Most decoration uses two contrasting colours, but some pieces are polychrome, especially from later periods. Two techniques were used: the first was lead-based glaze colours, in a continuation of Tang dynasty sancai techniques,[21] and the second overglaze enamelling, developed in Cizhou kilns some time around 1200,[22] and seen for the first time on pottery; on metal vitreous enamel had been used around the Mediterranean and in Europe since ancient times.[23] The earliest dated example, in Tokyo, is from 1201.[24]

The main enamel colours are red, yellow and green, and the pieces small bowls, head-rests and small figurines, many probably toys or dolls, but some religious figures and perhaps figures made for tombs, as in earlier periods representing servants for the afterlife. There are also simple vessels with (typically) floral designs in a few colours on a cream background.[25] Overglaze enamelling required a first firing of the glazed body at about 1200° C or more,[26] followed by a further firing at a lower temperature of about 800° C after the glaze or lead-based enamels had been applied; these would not have given the right colours at a high temperature.[27]

Influence[edit]

Detail of banded decoration on an unusually elaborate vase, 12–13th century

Though strongly based in the north, some Cizhou-type wares were produced in the south, and the products were very widely distributed across China, though little was exported.[28] Apparently largely free from the dictates of court or aristocratic taste,[29] the producers were free to experiment with their great variety of techniques and subjects and motifs for decoration. They and their clientele were also less affected by political changes than their equivalents for high-status wares, allowing a development of the wares over many centuries and dynasties with relatively little disruption.[30]

In their emphasis on painted decoration, whether under or over the glaze, Cizhou ware anticipated the style that would, eventually, come to dominate Chinese ceramics, even those for the court. Eventually this would mainly use the Cizhou invention of overglaze enamelling. Another Cizhou development that would become part of general Chinese, and world, ceramics was decorating tall vessels in wide bands of the main decoration, surrounded by smaller bands of repetitive motifs, or in dishes similar circular borders.[31]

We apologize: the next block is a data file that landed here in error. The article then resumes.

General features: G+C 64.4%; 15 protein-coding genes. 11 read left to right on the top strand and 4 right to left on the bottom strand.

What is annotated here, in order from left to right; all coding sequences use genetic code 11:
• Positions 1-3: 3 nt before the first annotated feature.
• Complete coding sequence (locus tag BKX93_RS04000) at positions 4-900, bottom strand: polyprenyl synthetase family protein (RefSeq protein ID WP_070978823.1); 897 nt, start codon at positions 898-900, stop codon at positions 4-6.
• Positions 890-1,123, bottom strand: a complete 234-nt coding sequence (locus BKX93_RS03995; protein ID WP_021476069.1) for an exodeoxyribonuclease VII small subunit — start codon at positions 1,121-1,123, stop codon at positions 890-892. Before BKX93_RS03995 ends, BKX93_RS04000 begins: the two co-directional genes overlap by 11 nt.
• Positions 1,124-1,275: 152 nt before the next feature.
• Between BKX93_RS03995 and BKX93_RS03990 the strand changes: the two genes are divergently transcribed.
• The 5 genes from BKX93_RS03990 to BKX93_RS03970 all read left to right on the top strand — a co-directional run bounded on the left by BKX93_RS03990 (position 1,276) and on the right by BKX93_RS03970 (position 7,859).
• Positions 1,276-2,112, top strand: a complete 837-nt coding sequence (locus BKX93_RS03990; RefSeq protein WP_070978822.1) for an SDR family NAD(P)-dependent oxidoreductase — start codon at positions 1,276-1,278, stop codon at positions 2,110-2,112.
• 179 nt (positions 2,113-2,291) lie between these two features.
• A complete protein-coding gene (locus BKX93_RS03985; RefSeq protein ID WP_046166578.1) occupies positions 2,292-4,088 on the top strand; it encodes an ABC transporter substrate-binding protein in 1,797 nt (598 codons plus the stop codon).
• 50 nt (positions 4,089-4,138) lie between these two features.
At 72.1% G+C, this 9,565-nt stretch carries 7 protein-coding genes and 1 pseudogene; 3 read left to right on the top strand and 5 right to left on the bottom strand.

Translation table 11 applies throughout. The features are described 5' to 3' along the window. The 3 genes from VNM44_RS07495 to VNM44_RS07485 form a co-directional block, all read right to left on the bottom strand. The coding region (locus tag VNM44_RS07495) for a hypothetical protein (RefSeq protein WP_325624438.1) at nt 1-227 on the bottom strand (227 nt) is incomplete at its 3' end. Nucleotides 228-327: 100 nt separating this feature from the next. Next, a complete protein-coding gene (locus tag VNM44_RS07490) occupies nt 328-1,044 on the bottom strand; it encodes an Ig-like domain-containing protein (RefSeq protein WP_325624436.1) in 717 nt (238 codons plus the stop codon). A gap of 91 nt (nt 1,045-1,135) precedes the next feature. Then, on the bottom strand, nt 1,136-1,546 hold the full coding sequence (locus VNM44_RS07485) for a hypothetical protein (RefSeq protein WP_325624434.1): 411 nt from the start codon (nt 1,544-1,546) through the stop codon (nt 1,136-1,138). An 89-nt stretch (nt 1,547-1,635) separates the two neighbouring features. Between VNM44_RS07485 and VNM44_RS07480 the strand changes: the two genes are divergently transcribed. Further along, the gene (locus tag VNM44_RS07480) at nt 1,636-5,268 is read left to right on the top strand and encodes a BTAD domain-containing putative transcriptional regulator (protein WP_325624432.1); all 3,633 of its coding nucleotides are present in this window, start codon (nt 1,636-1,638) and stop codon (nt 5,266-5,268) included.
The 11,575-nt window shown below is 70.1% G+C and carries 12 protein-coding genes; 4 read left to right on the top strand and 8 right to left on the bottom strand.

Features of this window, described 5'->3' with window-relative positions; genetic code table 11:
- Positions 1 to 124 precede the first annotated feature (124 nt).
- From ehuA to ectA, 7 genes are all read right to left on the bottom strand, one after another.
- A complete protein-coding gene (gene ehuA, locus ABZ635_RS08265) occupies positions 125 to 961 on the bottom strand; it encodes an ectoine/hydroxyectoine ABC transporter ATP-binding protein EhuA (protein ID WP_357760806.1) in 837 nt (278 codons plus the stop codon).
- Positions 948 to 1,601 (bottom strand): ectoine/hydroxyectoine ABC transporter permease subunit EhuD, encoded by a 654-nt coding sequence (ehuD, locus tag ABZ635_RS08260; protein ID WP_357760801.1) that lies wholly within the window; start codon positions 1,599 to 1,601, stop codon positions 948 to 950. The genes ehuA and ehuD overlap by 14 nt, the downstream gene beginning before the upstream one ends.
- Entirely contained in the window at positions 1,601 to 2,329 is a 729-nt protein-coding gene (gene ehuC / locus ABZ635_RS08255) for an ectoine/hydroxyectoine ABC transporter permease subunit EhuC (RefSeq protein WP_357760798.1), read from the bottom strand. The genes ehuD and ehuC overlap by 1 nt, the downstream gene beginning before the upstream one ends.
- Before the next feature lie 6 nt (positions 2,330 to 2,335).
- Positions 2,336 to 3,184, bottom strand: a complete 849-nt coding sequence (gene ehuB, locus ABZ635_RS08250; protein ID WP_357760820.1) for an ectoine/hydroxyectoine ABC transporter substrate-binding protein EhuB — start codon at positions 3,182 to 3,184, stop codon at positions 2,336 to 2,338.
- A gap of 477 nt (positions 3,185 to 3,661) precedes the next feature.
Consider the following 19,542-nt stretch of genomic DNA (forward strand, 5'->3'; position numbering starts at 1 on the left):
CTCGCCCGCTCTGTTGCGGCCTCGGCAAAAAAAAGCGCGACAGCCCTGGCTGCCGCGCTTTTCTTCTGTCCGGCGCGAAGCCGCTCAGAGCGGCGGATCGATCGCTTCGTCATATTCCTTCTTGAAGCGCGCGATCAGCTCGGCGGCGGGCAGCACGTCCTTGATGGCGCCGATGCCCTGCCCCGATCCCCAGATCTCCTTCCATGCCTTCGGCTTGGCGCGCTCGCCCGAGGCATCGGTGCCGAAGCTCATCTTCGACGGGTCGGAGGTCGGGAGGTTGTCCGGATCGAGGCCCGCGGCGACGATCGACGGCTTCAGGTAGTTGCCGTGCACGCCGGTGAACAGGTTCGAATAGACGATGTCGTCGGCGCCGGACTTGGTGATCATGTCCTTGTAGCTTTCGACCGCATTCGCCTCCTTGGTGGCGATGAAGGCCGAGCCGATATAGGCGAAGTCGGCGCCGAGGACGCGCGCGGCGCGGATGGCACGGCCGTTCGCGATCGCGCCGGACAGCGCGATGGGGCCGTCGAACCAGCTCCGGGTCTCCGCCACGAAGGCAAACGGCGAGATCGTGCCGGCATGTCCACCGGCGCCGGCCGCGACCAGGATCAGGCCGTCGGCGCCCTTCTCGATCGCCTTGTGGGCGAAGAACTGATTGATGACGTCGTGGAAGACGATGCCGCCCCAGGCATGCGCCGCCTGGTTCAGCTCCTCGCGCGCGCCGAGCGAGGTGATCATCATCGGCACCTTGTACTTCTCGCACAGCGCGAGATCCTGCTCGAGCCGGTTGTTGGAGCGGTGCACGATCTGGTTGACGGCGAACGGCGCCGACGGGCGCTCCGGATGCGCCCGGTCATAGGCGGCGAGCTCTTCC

It has been suggested that the movement of potters from Cizhou kilns to the south, especially at the start of the Yuan dynasty, was part of this influence. This may have been either or both by the movement of artisans directly to Jingdezhen, or to kilns making Jizhou ware, which in turn influenced Jingdezhen. The Mongols often forced artists to move locations, and this period saw the beginning of underglaze painted blue and white porcelain from Jingdezhen.[32]

Notes[edit]

  1. ^ Osborne, 188
  2. ^ Vainker, 115–117; Grove
  3. ^ Vainker, 114–116; Medley, 123
  4. ^ Vainker, 116–117
  5. ^ Zhiyan, Li, et. al. (2010) Chinese Ceramics, From the paleolithic period through the Qing dynasty. Yale University Press, New Haven & London; Foreign Language Press, Beijing. ISBN 978-0-300-11278-8. p. 313.
  6. ^ a b Chinese glazes: their origins, chemistry, and recreation by Nigel Wood p.130ff
  7. ^ Medley, 123; Vainker, 115–117
  8. ^ Medley, 123; Vainker, 116; Osborne, 188
  9. ^ Medley, 136–138; Valenstein, 94–95; Osborne, 189
  10. ^ Medley, 132–134
  11. ^ Medley, 125–134; Vainker, 116–117; Osborne, 188–189
  12. ^ Medley, 126–127
  13. ^ Medley, 128–130; Vainker, 117; Rawson, 223
  14. ^ Medley, 128; Vainker, 117; Example in the British Museum
  15. ^ Valenstein, 93
  16. ^ Medley, 136–138
  17. ^ Medley, 128–130; Vainker, 117
  18. ^ Valenstein, 93; Vainker, 116–117; Osbourne, 188; Medley, 129; Three Zhang pillows in the British Museum
  19. ^ example in the Metropolitan Museum of Art, see also previous note
  20. ^ Osborne, 189
  21. ^ Medley, 130–132
  22. ^ Medley, 132; but Osborne, 189 says "towards the end of the 11th c."
  23. ^ Medley, 132–134; Vainker, 117
  24. ^ Osborne, 189
  25. ^ Medley, 132–134; Vainker, 117
  26. ^ Osborne, 188–189 (1200); Grove (1100); Medley, 123 ("1200° C and upwards")
  27. ^ Osborne, 188–189 (800°); Grove ("between 700° C and 900° C."); Medley, 132 "between 800° C and 900° C".
  28. ^ Grove; Tz'u-chou Type Ceramics from the Guide to Chinese Ceramics, Minneapolis Institute of Arts
  29. ^ Grove
  30. ^ Grove
  31. ^ Grove; Rawson, 225
  32. ^ Grove

References[edit]

  • "Grove": Oxford Art Online, "China, §VIII, 3: Ceramics: Historical development", various authors
  • Medley, Margaret, The Chinese Potter: A Practical History of Chinese Ceramics, 3rd edition, 1989, Phaidon, ISBN 071482593X
  • Osborne, Harold (ed), The Oxford Companion to the Decorative Arts, 1975, OUP, ISBN 0198661134
  • Rawson, Jessica (ed). The British Museum Book of Chinese Art, 2007 (2nd edn), British Museum Press, ISBN 9780714124469
  • Vainker, S.J., Chinese Pottery and Porcelain, 1991, British Museum Press, 9780714114705
  • Valenstein, S. (1998). A handbook of Chinese ceramics, Metropolitan Museum of Art, New York. ISBN 9780870995149, fully available online

Further reading[edit]

  • Yutaka Mino, Freedom of Clay and Brush Through Seven Centuries in Northern China: Tz'u-chou Type Wares, 960–1600 AD, 1980, Indianapolis University Press